Kacey Musgraves Follows Her Arrow to a Breakthrough Year, Talks Writing With Katy Perry

Kacey Musgraves 'Follow Your Arrow'

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It seems impossible to imagine Kacey Musgraves' breakout debut album, "Same Trailer Different Park," without "Follow Your Arrow," a button-pushing song about having a good time in one's own skin. But the track barely made the album, stemming from a last-minute writing session in January.

"The record was basically done, and I was getting a lot of pressure because there were already a lot of great songs in the batch," says 25-year-old Musgraves. "But [co-writers] Brandy [Clark], Shane [McAnally] and I had these ideas and they just really encapsulated where my head was at. I knew exactly what I wanted to do sonically, and I said, 'This isn't a complete record without them.'"

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Upon the release of "Same Trailer Different Park" in March, "Follow Your Arrow" became a tempest in a teapot for critics who broke out think pieces on the song's social commentary, deemed unusual in a Nashville currently defined by guys singing about cold beer, big trucks and hot women. But in spite of lyrics suggesting listeners "roll up a joint (or don't)" and "Make lots of noise/Kiss lots of boys/Or kiss lots of girls/If that's something you're into," Musgraves (who is straight) and the team around her (including gay co-writers McAnally and Clark) insist they've yet to experience anything but overwhelming support.

"It's been much more embraced by the media and radio than even we were expecting," says Sandbox Entertainment president/CEO Jason Owen, Musgraves' manager since 2011. "It's just the first time in a long time that someone's lyrically said the things Kacey says."

McAnally adds, "It's not a gay song. We were just trying to list people that might have felt like underdogs at some point in their lives. Sure, gay people have felt that way, but also fat people, or people who get outcasted at their churches for teenage pregnancy, or people who might smoke weed. Also, Brandy and I quickly realized the only word we could rhyme with 'point' was 'joint.'"

Nevertheless, "Follow Your Arrow" and equally frank single "Merry Go Round" ("If you ain't got two kids by 21/You're probably gonna die alone" are the opening lines) are Musgraves' sweetly biting commentary on growing up in small-town Texas. They were also welcome entry points for a singer who cited Michelle Branch as an influence alongside Dolly Parton when she competed on USA's "Nashville Star" in 2007. Like fellow alum Miranda Lambert, Musgraves lost (she placed seventh) but found fame on her own terms years later-coincidentally, she co-wrote Lambert's hit "Mama's Broken Heart" alongside Clark and McAnally this year as well.

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Now No. 36 on Billboard's Hot Country Songs chart, "Follow Your Arrow" got a boost after Musgraves performed it at the Country Music Assn. Awards on Nov. 6, the night she also took home the best new artist honor. And she'll likely play to her biggest audience yet in January at the Grammy Awards, as Musgraves has just collected four nominations for best new artist, best country album and two for best country song (for "Merry Go Round," which hit No. 14 on Hot Country Songs, and "Mama's Broken Heart").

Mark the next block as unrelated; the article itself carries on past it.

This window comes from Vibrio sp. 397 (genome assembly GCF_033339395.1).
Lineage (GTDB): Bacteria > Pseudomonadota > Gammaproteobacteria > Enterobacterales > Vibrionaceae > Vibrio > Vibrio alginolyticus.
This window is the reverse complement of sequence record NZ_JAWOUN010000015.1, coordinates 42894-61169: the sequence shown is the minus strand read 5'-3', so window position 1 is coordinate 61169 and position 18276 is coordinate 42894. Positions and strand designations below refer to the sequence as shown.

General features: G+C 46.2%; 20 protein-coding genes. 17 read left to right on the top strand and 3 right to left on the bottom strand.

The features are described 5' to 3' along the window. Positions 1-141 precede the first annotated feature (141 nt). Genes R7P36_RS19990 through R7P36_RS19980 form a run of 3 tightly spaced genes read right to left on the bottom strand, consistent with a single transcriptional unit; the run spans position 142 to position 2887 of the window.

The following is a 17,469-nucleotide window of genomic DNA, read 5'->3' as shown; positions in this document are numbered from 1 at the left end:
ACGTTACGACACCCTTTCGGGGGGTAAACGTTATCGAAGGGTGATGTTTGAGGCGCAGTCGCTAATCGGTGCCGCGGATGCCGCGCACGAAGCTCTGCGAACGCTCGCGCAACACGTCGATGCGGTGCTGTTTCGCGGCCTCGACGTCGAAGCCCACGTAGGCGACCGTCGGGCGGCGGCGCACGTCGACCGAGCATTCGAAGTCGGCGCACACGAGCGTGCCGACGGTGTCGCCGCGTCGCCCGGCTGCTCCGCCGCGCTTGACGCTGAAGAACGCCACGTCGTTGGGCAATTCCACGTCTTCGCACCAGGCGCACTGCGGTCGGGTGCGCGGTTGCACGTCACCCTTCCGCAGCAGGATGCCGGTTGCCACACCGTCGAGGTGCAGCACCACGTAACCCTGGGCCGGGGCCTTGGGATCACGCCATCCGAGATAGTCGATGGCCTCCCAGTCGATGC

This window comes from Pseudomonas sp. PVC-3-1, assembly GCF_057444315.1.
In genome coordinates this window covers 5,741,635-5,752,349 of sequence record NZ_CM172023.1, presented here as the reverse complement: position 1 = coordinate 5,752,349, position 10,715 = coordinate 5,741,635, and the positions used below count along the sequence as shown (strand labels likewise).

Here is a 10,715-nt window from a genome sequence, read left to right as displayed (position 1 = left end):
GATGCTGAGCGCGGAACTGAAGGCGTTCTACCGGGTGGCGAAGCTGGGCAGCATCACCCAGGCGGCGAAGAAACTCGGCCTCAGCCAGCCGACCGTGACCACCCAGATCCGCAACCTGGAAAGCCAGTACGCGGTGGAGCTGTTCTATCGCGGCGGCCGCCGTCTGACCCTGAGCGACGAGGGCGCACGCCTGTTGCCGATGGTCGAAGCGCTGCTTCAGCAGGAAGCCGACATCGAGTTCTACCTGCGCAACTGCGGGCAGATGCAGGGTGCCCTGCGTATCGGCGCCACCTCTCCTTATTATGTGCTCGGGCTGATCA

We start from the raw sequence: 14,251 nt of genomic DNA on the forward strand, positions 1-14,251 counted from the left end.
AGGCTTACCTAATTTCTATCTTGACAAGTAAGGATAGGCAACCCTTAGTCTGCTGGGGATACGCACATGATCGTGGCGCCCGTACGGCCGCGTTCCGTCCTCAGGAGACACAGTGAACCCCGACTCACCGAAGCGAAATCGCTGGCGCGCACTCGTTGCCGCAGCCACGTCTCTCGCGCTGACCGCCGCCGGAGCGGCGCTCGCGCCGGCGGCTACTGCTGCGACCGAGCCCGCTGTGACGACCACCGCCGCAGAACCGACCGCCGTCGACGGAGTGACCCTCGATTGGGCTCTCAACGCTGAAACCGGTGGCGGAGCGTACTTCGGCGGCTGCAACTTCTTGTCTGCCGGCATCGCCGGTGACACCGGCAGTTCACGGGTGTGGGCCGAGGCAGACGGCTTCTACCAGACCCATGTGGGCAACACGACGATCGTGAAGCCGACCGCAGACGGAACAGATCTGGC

She was onstage at a show in Milwaukee when she heard the Grammy news on Dec. 6. "After the second time my crew told me in the talkback mic that I was nominated, I thought they were joking," she says. "I raised a glass to the crowd and my people. I can't think of a cooler and more monumental way to tie up a beautiful year."

Musgraves' skill at making small-town observations so universal has made her a big hit on the coasts, as well as made her first year of touring behind "Same Trailer Different Park" so noteworthy. She opened for Kenny Chesney's sold-out stadium tour in the summer, playing to packed crowds at Bonnaroo and Farm Aid, and winning over new fans with her hits as well as covers of Bob Marley's "Three Little Birds," Weezer's "Island in the Sun" and George Strait's "I Just Want to Dance With You."

She found perhaps her biggest fan in Katy Perry, who invited Musgraves to perform at her We Can Survive benefit in October alongside Sara Bareilles, Tegan & Sara, Ellie Goulding and Bonnie McKee at the Hollywood Bowl.

The fandom even led to a songwriting session between Musgraves and Perry, though it's not clear where the result may end up. "Writing with Katy was a fun joining of worlds and a good song came out of it," Musgraves says. "I love when brains come together with different colors and influences to throw into the mix. We're fans of each other so it works and was an awesome experience."

Early 2014 brings an opening slot on Lady Antebellum's arena tour, followed by stops in Europe and Asia. The summer holds what Owen calls "really big opportunities both inside and outside of [the country] genre."

But Same Trailer Different Park co-producer Luke Laird hopes that Musgraves' greatest breakthrough in the new year will be her music's impact on Nashville. "I've seen it in writing sessions already, where if a writer has a 'red truck' song or whatever, they've taken a step back in the last few months and said, 'Let's try something different,'" he says. "A lot of people have just said, 'Write what you know,' and there's an authentic air to that. That's what's great about Kacey and what we were trying to do with this album. We were all trying to raise the bar and write stuff we were proud of."